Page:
The female too will be more colorful and conspicuous in spring, although remaining brown-backed and streaked for nesting camouflage. She seems to be able to hide or display as much of her yellow rump as she wishes.  I doubt she shows any at all when she is sitting on eggs, but it’s on full display in flight and when she wants to be seen.

They will all be gone from Wisconsin soon, mainly wintering in the southeastern United States and Mexico, but spring and the springtime protocols bring them back every year.  Look for them.  

Even if you can’t identify any other bird, the Yellow-rumped Warbler should be a no-brainer.


Friday, November 2, 2012

Scissor-tailed Flycatcher

We had a rare and unexpected visitor in Wisconsin this week.  This Scissor-tailed Flycatcher caused lots of excitement in the birding community. The Scissor-tailed Flycatcher is common to Oklahoma and the states bordering it.  He’s a rarity in Wisconsin, but roundly welcomed when visiting.

The word went out on the Wisbirdn network of his presence in Cedarburg. There, on the first day, fifty-five flycatcher fans followed his every move along Pioneer Road. The second day the crowd was smaller as news spread that he’d departed over the barn at noon, so ending the excitement.  

The departure disappointed many out-state birders who were coming here to see him, but hadn’t yet arrived. The gracious landowner even agreed to stop plowing his nearby field to accommodate the birders a little longer. 

Flycatchers hunt by hawking flies out of the air.  Insects are scarce at Halloween, so this male seemed to be surviving on invertebrates and berries tossed up by passing cars on Highway C.  

Timing aerial acrobatics between moving cars is a risky business for a bird, so he had to be quick.

He waited for the traffic to clear momentarily and then flew out, grabbing tasty morsels off the road…darting back…across the white-line edge…remaining only inches off the pavement…avoiding certain death.  He appeared to be more brave than bright, but no harm came to him and he was clearly finding enough food.

I can’t say why he was here in Wisconsin, other than some birds might be more adventurous than others.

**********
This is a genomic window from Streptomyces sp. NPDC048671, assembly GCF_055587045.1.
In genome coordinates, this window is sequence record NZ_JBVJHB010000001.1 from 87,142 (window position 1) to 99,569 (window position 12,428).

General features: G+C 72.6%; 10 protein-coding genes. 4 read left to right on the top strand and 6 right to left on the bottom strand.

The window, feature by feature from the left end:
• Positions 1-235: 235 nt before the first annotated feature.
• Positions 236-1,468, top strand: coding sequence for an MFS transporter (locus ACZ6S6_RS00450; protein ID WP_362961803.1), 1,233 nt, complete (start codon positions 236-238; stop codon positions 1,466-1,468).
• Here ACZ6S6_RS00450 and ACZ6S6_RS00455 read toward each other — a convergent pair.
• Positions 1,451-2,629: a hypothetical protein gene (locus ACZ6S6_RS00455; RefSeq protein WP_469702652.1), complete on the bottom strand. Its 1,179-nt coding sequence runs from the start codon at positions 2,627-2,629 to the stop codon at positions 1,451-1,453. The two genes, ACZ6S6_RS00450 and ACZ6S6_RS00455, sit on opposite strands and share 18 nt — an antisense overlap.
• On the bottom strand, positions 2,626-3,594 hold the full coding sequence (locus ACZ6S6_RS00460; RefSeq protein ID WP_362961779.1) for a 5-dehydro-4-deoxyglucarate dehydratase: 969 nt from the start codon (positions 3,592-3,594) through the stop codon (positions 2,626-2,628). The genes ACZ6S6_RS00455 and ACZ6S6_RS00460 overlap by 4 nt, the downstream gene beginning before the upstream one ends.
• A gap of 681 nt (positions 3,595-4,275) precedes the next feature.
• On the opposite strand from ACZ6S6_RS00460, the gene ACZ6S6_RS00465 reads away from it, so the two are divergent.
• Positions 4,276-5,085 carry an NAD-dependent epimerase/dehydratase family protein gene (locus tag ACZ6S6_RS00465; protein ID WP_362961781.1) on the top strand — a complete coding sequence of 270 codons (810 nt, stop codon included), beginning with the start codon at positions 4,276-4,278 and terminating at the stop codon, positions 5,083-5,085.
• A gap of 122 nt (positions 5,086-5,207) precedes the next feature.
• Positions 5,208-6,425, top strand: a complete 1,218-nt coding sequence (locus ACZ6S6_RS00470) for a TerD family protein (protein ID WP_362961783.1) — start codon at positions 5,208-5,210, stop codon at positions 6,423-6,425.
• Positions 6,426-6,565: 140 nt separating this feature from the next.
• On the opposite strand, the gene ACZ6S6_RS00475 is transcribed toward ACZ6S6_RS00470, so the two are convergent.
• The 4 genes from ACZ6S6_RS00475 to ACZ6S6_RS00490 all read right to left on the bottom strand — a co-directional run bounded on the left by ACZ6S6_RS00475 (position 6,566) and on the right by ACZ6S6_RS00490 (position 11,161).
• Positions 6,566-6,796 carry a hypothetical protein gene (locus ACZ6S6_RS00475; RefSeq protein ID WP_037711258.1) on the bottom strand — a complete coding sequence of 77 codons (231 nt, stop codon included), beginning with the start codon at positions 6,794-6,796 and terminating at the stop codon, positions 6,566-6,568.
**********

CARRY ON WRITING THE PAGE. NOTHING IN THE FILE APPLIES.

Food was plentiful for him here and the recent days of fair weather may have enticed him to come farther north than normal.   

If he understands winter, he’ll need to leave soon for Central America…if he intends to be around next year.  

He is a snowbird in the travelling sense of the word…more so than most.  He can’t survive here.  I’m sure he knows that.  

He’s a Scissor-tailed Flycatcher on the far side of Oklahoma who may be pushing his luck. 


Thursday, November 1, 2012

Peregrine Falcon

A hundred feet high and trying to hide, this Peregrine Falcon was having a hard time fitting onto the narrow ledge he calls home.  

The Port Washington Power Plant’s cream-colored smoke stacks didn’t camouflage him or suit him well as he struggled to stay balanced.   He even looked uncomfortable.  He quickly departed. 

He flew a short distance to a corner nest box built by the power company to help in the recovery of Peregrine Falcons.

This could be a male or a female.  Peregrine Falcons look alike and I don’t know the code used on their leg bands to determine the sex.   I’m not sure if he/she raised a family in this nest box either, but it is not a juvenile.   

It was sunny and very windy on this Sunday in Port Washington. Two weather systems were colliding. Hurricane Sandy and a Canadian high-pressure system were disturbing Lake Michigan. He was looking for a spot with less wind and more sunshine.  

He found a blue electrical box and it seemed just right.  He stretched out…


…scratched and sniffed for an hour in the sunshine.  

Then something stirred him to leave…

...and he was gone.  

It could have been hunger, boredom, or both…

...but I’m glad he shared some time with me.